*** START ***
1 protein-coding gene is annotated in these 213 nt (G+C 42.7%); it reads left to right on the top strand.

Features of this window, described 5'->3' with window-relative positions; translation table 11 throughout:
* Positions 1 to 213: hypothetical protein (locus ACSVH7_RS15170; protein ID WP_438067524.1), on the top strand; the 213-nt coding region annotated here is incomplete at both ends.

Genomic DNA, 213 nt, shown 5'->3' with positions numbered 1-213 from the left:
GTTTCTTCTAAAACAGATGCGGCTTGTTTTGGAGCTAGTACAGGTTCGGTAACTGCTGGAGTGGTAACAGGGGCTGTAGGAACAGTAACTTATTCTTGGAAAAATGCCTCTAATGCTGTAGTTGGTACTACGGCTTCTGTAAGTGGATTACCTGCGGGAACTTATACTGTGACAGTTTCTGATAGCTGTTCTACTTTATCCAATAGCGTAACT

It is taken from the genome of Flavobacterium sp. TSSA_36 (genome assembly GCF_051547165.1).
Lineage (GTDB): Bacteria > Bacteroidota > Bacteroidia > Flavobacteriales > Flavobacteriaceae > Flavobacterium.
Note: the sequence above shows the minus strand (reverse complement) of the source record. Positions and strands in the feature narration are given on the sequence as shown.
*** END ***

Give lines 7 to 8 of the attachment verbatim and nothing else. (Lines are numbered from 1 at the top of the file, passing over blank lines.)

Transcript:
Lineage (GTDB): Bacteria > Bacteroidota > Bacteroidia > Flavobacteriales > Flavobacteriaceae > Flavobacterium.
Note: the sequence above shows the minus strand (reverse complement) of the source record. Positions and strands in the feature narration are given on the sequence as shown.